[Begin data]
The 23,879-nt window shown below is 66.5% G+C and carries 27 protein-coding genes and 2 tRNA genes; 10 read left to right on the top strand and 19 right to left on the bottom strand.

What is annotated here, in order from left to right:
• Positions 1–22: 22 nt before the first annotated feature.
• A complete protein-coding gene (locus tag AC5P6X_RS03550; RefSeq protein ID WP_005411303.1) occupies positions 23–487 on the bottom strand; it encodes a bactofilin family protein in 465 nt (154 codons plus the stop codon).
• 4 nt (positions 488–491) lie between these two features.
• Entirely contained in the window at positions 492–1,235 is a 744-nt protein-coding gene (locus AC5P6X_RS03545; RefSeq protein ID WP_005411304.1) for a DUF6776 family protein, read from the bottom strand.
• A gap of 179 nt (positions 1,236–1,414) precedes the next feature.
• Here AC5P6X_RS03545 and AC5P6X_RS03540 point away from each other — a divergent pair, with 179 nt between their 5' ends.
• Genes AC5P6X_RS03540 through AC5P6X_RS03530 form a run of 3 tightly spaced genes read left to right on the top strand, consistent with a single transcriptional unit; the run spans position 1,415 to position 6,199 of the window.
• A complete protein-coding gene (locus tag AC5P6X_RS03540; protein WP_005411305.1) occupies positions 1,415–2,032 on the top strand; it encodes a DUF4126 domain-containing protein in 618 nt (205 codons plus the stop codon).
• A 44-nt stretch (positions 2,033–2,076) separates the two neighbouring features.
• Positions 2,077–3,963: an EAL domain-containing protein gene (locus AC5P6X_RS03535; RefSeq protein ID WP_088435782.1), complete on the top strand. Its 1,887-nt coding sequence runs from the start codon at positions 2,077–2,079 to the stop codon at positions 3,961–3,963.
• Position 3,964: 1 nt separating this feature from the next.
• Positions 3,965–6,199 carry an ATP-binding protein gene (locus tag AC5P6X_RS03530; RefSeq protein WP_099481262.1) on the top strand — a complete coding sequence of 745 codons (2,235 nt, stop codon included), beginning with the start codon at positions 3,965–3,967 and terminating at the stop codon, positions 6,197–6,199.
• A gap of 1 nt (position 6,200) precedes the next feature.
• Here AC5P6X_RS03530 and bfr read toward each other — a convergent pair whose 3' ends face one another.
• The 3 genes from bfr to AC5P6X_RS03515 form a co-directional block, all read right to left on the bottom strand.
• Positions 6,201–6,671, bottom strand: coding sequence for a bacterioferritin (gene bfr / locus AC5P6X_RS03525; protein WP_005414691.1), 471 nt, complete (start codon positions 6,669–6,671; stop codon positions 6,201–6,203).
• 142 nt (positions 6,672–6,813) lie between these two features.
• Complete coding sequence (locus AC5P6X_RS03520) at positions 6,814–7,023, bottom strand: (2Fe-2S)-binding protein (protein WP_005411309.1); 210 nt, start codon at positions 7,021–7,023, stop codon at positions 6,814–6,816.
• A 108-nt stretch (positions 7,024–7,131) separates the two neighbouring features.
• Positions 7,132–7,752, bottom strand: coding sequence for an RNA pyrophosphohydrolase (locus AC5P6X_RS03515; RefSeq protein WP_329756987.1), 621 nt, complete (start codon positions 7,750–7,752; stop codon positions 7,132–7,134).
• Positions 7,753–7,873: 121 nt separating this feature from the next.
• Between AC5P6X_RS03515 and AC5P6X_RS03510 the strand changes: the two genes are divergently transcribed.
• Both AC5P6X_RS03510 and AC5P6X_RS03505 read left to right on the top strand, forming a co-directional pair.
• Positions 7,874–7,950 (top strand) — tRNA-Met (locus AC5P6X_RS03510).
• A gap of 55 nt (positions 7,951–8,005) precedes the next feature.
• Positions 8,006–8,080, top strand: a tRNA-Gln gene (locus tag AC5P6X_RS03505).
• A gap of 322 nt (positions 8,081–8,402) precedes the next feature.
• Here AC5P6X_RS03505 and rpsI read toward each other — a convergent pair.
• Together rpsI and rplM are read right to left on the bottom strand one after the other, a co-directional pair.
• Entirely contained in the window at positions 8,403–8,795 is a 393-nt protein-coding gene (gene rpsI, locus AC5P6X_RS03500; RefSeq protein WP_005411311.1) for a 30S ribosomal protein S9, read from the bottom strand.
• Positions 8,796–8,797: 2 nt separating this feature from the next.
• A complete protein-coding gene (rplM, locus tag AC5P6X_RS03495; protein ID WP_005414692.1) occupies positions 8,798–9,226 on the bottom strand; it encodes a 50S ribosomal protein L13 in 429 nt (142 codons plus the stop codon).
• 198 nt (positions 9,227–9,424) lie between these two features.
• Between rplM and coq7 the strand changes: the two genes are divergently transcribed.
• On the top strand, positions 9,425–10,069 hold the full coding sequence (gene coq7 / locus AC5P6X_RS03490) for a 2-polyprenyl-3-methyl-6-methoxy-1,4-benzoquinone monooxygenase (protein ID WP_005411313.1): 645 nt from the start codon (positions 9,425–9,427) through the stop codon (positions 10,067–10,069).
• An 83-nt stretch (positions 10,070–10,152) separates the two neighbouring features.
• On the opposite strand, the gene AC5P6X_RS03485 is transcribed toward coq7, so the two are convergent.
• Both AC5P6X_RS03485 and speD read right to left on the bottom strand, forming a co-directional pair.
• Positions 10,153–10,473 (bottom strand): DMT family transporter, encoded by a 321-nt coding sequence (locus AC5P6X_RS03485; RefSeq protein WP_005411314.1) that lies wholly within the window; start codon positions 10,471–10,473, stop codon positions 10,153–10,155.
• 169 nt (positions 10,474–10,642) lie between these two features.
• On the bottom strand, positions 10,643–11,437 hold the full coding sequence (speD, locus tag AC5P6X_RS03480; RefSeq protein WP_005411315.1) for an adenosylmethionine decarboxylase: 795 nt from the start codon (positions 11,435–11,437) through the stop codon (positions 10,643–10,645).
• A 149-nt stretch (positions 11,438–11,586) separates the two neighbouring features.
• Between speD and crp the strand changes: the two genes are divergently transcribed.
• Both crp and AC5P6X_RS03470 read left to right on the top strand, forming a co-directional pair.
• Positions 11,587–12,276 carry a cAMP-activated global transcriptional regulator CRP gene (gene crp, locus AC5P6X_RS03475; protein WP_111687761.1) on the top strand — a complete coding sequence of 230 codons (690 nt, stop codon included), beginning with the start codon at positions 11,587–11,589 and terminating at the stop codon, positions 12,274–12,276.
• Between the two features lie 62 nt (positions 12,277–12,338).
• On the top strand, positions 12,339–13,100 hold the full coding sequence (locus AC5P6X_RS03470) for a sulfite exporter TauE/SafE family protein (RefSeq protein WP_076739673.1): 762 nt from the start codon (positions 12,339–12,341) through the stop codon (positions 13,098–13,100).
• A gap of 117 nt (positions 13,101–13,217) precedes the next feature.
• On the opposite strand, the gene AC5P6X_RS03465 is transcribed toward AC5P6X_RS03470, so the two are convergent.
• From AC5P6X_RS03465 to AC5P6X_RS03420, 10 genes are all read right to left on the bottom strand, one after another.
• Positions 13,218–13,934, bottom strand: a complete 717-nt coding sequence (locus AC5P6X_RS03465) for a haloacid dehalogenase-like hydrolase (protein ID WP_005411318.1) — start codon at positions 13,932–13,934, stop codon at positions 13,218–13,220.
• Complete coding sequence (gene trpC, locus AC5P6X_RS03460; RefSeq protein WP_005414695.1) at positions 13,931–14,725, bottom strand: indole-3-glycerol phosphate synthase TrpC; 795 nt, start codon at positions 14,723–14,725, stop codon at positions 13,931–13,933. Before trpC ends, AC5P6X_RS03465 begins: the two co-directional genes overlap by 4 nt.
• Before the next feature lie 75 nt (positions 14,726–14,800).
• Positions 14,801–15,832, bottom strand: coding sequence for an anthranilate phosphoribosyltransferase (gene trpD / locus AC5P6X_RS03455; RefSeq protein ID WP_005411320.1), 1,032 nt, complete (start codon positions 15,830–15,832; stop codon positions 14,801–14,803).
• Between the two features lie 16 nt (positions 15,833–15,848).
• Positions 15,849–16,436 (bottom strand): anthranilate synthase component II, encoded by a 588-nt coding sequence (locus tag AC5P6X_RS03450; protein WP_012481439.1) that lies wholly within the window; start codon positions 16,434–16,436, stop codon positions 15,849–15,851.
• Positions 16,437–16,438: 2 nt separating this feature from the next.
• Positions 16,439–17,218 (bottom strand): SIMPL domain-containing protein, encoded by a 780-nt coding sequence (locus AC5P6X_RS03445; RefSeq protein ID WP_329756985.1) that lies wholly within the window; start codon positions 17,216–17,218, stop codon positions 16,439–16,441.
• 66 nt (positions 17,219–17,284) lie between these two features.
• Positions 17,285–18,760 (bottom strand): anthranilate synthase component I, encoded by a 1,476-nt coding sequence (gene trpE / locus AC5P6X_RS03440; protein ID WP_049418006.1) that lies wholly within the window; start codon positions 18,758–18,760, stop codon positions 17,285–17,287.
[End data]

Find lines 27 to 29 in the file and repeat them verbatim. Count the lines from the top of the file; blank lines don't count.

• A gap of 55 nt (positions 7,951–8,005) precedes the next feature.
• Positions 8,006–8,080, top strand: a tRNA-Gln gene (locus tag AC5P6X_RS03505).
• A gap of 322 nt (positions 8,081–8,402) precedes the next feature.